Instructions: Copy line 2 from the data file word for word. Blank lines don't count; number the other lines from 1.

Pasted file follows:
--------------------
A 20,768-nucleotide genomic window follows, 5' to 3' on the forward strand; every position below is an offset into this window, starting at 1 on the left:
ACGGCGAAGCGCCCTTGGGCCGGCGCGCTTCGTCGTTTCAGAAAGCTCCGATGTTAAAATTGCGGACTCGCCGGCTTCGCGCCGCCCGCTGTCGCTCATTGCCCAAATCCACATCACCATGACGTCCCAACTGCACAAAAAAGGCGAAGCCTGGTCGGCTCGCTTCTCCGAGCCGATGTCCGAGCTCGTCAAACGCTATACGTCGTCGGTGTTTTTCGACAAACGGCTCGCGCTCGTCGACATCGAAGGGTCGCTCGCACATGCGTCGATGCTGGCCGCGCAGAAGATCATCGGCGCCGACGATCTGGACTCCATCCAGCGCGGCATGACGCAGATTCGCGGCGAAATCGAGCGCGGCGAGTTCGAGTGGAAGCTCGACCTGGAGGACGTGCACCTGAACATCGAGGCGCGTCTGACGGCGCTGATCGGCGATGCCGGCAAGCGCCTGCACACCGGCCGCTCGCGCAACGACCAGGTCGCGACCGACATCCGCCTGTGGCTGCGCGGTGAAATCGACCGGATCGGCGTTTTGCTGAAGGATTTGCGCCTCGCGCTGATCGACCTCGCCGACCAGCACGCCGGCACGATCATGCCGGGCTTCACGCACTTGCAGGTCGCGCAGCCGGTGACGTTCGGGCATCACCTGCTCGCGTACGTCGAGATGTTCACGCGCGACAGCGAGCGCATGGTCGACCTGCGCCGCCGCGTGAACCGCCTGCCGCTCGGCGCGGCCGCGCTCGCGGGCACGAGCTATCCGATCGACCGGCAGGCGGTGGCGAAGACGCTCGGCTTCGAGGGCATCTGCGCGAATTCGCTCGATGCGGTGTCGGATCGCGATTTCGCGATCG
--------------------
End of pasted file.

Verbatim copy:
ACGGCGAAGCGCCCTTGGGCCGGCGCGCTTCGTCGTTTCAGAAAGCTCCGATGTTAAAATTGCGGACTCGCCGGCTTCGCGCCGCCCGCTGTCGCTCATTGCCCAAATCCACATCACCATGACGTCCCAACTGCACAAAAAAGGCGAAGCCTGGTCGGCTCGCTTCTCCGAGCCGATGTCCGAGCTCGTCAAACGCTATACGTCGTCGGTGTTTTTCGACAAACGGCTCGCGCTCGTCGACATCGAAGGGTCGCTCGCACATGCGTCGATGCTGGCCGCGCAGAAGATCATCGGCGCCGACGATCTGGACTCCATCCAGCGCGGCATGACGCAGATTCGCGGCGAAATCGAGCGCGGCGAGTTCGAGTGGAAGCTCGACCTGGAGGACGTGCACCTGAACATCGAGGCGCGTCTGACGGCGCTGATCGGCGATGCCGGCAAGCGCCTGCACACCGGCCGCTCGCGCAACGACCAGGTCGCGACCGACATCCGCCTGTGGCTGCGCGGTGAAATCGACCGGATCGGCGTTTTGCTGAAGGATTTGCGCCTCGCGCTGATCGACCTCGCCGACCAGCACGCCGGCACGATCATGCCGGGCTTCACGCACTTGCAGGTCGCGCAGCCGGTGACGTTCGGGCATCACCTGCTCGCGTACGTCGAGATGTTCACGCGCGACAGCGAGCGCATGGTCGACCTGCGCCGCCGCGTGAACCGCCTGCCGCTCGGCGCGGCCGCGCTCGCGGGCACGAGCTATCCGATCGACCGGCAGGCGGTGGCGAAGACGCTCGGCTTCGAGGGCATCTGCGCGAATTCGCTCGATGCGGTGTCGGATCGCGATTTCGCGATCG